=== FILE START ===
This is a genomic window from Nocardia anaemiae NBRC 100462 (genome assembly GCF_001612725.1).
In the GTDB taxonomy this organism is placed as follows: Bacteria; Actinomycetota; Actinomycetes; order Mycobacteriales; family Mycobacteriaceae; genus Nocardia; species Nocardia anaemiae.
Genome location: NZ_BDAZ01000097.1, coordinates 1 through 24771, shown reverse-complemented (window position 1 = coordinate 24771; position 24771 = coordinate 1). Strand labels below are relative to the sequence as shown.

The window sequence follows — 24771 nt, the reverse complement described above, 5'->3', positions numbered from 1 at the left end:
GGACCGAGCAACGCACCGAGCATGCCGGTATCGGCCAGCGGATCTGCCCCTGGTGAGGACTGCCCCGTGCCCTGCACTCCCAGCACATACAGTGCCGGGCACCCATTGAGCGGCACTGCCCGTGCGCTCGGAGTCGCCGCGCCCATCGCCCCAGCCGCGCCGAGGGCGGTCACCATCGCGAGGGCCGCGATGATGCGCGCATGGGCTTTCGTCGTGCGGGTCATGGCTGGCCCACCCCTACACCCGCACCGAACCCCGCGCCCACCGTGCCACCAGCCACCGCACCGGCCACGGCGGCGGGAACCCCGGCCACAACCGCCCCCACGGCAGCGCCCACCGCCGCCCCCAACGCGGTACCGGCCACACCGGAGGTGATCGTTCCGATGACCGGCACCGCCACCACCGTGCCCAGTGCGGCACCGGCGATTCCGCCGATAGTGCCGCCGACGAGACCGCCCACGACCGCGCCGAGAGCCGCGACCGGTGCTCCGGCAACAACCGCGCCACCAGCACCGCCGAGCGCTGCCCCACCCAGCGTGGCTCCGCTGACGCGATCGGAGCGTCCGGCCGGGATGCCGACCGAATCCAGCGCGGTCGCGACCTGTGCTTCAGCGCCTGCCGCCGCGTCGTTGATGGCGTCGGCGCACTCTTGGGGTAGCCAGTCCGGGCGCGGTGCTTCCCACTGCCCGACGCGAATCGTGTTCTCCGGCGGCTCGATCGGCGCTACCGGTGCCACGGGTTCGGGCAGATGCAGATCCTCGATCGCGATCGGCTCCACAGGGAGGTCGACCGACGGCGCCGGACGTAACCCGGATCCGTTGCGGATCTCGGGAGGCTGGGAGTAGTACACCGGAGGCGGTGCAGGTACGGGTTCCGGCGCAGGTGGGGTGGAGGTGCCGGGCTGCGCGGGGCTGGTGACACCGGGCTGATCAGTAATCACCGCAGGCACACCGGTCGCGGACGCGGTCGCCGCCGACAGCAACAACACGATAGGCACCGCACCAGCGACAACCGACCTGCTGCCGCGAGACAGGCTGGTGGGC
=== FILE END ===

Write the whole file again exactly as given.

This is a genomic window from Nocardia anaemiae NBRC 100462 (genome assembly GCF_001612725.1).
In the GTDB taxonomy this organism is placed as follows: Bacteria; Actinomycetota; Actinomycetes; order Mycobacteriales; family Mycobacteriaceae; genus Nocardia; species Nocardia anaemiae.
Genome location: NZ_BDAZ01000097.1, coordinates 1 through 24771, shown reverse-complemented (window position 1 = coordinate 24771; position 24771 = coordinate 1). Strand labels below are relative to the sequence as shown.

The window sequence follows — 24771 nt, the reverse complement described above, 5'->3', positions numbered from 1 at the left end:
GGACCGAGCAACGCACCGAGCATGCCGGTATCGGCCAGCGGATCTGCCCCTGGTGAGGACTGCCCCGTGCCCTGCACTCCCAGCACATACAGTGCCGGGCACCCATTGAGCGGCACTGCCCGTGCGCTCGGAGTCGCCGCGCCCATCGCCCCAGCCGCGCCGAGGGCGGTCACCATCGCGAGGGCCGCGATGATGCGCGCATGGGCTTTCGTCGTGCGGGTCATGGCTGGCCCACCCCTACACCCGCACCGAACCCCGCGCCCACCGTGCCACCAGCCACCGCACCGGCCACGGCGGCGGGAACCCCGGCCACAACCGCCCCCACGGCAGCGCCCACCGCCGCCCCCAACGCGGTACCGGCCACACCGGAGGTGATCGTTCCGATGACCGGCACCGCCACCACCGTGCCCAGTGCGGCACCGGCGATTCCGCCGATAGTGCCGCCGACGAGACCGCCCACGACCGCGCCGAGAGCCGCGACCGGTGCTCCGGCAACAACCGCGCCACCAGCACCGCCGAGCGCTGCCCCACCCAGCGTGGCTCCGCTGACGCGATCGGAGCGTCCGGCCGGGATGCCGACCGAATCCAGCGCGGTCGCGACCTGTGCTTCAGCGCCTGCCGCCGCGTCGTTGATGGCGTCGGCGCACTCTTGGGGTAGCCAGTCCGGGCGCGGTGCTTCCCACTGCCCGACGCGAATCGTGTTCTCCGGCGGCTCGATCGGCGCTACCGGTGCCACGGGTTCGGGCAGATGCAGATCCTCGATCGCGATCGGCTCCACAGGGAGGTCGACCGACGGCGCCGGACGTAACCCGGATCCGTTGCGGATCTCGGGAGGCTGGGAGTAGTACACCGGAGGCGGTGCAGGTACGGGTTCCGGCGCAGGTGGGGTGGAGGTGCCGGGCTGCGCGGGGCTGGTGACACCGGGCTGATCAGTAATCACCGCAGGCACACCGGTCGCGGACGCGGTCGCCGCCGACAGCAACAACACGATAGGCACCGCACCAGCGACAACCGACCTGCTGCCGCGAGACAGGCTGGTGGGC